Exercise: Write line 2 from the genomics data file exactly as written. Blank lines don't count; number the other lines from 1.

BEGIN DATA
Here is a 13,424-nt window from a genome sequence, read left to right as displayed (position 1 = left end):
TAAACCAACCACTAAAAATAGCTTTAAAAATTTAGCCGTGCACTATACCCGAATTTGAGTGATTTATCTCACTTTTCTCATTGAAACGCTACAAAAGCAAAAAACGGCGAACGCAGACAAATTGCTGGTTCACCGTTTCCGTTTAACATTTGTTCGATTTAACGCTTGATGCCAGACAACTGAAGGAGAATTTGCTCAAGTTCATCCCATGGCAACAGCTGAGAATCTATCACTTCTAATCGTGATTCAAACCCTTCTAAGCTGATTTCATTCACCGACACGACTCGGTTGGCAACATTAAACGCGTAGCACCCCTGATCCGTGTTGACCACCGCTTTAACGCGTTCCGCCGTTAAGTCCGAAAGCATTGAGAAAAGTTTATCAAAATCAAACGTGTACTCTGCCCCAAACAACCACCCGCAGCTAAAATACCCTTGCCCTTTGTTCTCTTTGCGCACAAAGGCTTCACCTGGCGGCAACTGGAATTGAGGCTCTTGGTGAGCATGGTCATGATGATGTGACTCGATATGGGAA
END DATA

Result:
TAAACCAACCACTAAAAATAGCTTTAAAAATTTAGCCGTGCACTATACCCGAATTTGAGTGATTTATCTCACTTTTCTCATTGAAACGCTACAAAAGCAAAAAACGGCGAACGCAGACAAATTGCTGGTTCACCGTTTCCGTTTAACATTTGTTCGATTTAACGCTTGATGCCAGACAACTGAAGGAGAATTTGCTCAAGTTCATCCCATGGCAACAGCTGAGAATCTATCACTTCTAATCGTGATTCAAACCCTTCTAAGCTGATTTCATTCACCGACACGACTCGGTTGGCAACATTAAACGCGTAGCACCCCTGATCCGTGTTGACCACCGCTTTAACGCGTTCCGCCGTTAAGTCCGAAAGCATTGAGAAAAGTTTATCAAAATCAAACGTGTACTCTGCCCCAAACAACCACCCGCAGCTAAAATACCCTTGCCCTTTGTTCTCTTTGCGCACAAAGGCTTCACCTGGCGGCAACTGGAATTGAGGCTCTTGGTGAGCATGGTCATGATGATGTGACTCGATATGGGAA